Over 800 students from public and private schools in the southwest, who recently converged on The Ambassadors College, Ota, Ogun State, were recognised for performing exceptionally in the American Mathematics Competition (AMC) and Kangourou Sans Frontieres (KSF), conducted by the International Academy for the Gifted. They received medals and plaques.
Now in its 10th year, the keenly contested competition designed to prepare students for international examinations, also rewarded UTME top scorer Master Franklin Ezeunala of Meiran Community Senior High School, Lagos for excelling in the mathematics competition.
Former Director General of the National Mathematical Centre (NMC), Professor Adewale Solarin, described the competition as instrument for identifying gifted children, adding that AMC and KSF started in Nigeria in 2010 and 2015 respectively.
He explained that the phobia for mathematics and sciences among students depends on their approach to the subjects.
“The phobia is a reality because we can see it from their performance in examinations, but it shouldn’t be. It is not the same in Eastern Asia especially. If you look at China, Singapore and Japan, you will find their children saying that Mathematics is their best subject because of their approach. So a lot has to do with approach.”
The professor of Mathematics and consultant to the academy stressed that children with learning disabilities in the country are more recognised by the government than gifted ones.
He opined that gifted children shouldn’t just be celebrated when they excel in these kinds of competitions or any other examination, but there should be special programme to meet their needs and the school’s curriculum should also be tailored towards bringing out the best in them.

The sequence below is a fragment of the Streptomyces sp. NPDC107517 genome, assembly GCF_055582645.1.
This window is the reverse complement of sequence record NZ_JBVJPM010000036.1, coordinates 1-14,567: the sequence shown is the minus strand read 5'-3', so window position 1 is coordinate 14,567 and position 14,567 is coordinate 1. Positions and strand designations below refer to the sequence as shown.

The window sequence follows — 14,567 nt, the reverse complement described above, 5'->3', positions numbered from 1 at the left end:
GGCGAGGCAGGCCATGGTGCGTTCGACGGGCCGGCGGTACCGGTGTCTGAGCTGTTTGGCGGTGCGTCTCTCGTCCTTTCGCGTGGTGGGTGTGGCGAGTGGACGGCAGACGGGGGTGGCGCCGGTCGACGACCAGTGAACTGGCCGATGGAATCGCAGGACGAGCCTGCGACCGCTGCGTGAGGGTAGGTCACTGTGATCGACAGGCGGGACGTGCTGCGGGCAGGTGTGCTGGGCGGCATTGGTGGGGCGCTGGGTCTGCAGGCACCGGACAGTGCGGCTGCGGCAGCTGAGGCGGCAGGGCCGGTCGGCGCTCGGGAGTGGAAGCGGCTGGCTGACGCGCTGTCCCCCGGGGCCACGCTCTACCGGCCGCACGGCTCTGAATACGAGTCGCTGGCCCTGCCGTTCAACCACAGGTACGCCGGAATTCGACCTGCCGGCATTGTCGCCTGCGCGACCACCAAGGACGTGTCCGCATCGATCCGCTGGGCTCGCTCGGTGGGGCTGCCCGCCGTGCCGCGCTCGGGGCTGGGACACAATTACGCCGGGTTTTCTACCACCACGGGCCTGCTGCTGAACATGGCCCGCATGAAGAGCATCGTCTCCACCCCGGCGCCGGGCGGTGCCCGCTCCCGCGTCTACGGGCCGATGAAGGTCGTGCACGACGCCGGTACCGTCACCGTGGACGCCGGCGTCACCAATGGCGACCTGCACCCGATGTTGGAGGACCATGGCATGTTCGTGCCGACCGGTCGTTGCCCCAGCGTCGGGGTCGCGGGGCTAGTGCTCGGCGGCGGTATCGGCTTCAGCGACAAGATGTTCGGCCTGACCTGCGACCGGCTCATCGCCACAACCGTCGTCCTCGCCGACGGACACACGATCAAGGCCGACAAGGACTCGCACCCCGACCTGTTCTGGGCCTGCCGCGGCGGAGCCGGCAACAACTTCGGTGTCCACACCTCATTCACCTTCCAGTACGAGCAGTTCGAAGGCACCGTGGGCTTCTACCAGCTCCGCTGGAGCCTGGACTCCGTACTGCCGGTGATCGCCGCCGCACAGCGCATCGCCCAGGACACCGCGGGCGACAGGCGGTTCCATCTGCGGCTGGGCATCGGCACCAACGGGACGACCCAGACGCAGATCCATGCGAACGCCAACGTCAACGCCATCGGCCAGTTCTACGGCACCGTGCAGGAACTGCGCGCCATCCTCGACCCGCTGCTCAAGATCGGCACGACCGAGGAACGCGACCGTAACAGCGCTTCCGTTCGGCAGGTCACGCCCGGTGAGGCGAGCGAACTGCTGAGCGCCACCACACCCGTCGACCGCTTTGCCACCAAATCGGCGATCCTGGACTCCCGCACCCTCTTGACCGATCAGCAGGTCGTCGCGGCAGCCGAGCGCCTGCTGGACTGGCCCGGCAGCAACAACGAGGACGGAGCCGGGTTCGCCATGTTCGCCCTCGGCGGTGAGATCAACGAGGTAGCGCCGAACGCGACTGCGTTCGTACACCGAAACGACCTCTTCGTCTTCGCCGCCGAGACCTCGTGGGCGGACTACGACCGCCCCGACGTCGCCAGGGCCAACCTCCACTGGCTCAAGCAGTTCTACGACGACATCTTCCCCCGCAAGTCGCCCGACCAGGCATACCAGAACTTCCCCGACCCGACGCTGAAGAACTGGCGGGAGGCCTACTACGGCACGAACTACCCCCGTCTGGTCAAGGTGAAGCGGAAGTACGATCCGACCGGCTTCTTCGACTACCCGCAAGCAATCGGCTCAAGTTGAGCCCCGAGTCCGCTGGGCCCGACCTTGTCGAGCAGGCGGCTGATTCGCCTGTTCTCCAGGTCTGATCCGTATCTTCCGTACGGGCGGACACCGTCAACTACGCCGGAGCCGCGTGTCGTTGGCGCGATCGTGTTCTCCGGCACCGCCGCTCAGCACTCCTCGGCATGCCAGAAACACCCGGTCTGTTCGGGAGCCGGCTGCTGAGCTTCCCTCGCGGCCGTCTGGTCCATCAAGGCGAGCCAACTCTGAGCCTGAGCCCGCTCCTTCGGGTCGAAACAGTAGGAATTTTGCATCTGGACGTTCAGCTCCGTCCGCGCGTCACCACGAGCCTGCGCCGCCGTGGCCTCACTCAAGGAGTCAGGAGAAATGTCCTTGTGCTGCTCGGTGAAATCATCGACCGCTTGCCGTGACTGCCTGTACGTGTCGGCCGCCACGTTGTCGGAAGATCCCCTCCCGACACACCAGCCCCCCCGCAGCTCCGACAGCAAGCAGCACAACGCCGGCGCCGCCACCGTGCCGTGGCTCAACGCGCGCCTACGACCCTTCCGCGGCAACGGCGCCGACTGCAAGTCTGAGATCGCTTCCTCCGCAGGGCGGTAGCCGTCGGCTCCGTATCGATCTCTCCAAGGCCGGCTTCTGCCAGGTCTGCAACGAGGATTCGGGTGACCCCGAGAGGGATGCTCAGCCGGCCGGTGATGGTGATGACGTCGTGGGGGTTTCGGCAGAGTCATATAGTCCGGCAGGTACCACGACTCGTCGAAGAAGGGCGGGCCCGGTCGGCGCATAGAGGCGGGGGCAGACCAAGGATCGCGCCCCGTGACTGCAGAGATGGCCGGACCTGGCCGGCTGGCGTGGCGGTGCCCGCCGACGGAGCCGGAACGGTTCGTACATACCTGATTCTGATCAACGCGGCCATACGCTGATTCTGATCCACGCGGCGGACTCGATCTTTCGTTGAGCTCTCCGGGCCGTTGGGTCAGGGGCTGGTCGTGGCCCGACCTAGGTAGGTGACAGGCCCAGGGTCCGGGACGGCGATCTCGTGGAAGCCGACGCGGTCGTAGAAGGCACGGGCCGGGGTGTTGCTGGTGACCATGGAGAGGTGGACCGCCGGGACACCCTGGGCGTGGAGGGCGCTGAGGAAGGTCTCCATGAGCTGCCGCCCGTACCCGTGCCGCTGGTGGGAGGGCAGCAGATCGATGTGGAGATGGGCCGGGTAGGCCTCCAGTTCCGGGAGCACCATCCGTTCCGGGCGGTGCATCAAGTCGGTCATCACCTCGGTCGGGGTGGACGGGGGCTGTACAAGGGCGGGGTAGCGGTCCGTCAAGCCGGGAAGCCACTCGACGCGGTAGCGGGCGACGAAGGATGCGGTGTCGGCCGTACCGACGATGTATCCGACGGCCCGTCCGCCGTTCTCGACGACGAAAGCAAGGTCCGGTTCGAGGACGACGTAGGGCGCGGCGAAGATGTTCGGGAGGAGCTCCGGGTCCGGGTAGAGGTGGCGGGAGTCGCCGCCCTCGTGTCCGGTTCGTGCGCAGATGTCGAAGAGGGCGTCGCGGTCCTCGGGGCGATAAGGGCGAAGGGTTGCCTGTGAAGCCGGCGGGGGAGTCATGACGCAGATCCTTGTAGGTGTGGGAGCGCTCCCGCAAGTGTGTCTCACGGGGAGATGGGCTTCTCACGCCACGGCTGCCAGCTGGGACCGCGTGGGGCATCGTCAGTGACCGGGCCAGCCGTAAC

The National Coordinator of the academy, Mr. Oyebola Fabowale said the competition is meant to challenge students and bring out their talents, adding that it will rub on their overall performance.
“When we prepare them for these exams, by extension, it will make them to go the extra mile of making them innovative in the arts, engineering and sciences. There is need for stakeholders to expose them to challenges. By the time they do that, they will excel in every sphere of human life.”
He expressed concern that gifted children are not really getting the attention they should get saying, “If you reach out to stakeholders in the public schools, you find out that they only believe in having an in-house examination arrangement without actually finding out how they could get the potentially sound students and enhance them so that they could compete favourably with their peers.
“They need to profile the students which they don’t do. When you profile them, you can actually see that they need enhancement.”
Asked how the academy has been reaching out to less privileged, but gifted children, he said: “We are into mainstreaming gifted education; it does not mean only the children of the elite have to be there. Once we identify the indigent ones, the academy sponsors them on overseas trips. Yearly we do have increment in the number of students that partake in the exam because we run international exams.”
The UTME top scorer, who stated that he heard about the competition from his teacher, said “last year, I participated in KSF so this year again, I decided to participate in one of the exams.”
He expressed delight about his emergence as UTME highest scorer, saying that it will challenge him to want to do more.
“The award from the competition is a wonderful platform considering the performance of students. I think it is very good. It is an opportunity for students to do better,” Ezeunala, who intends to study Computer Engineering, said.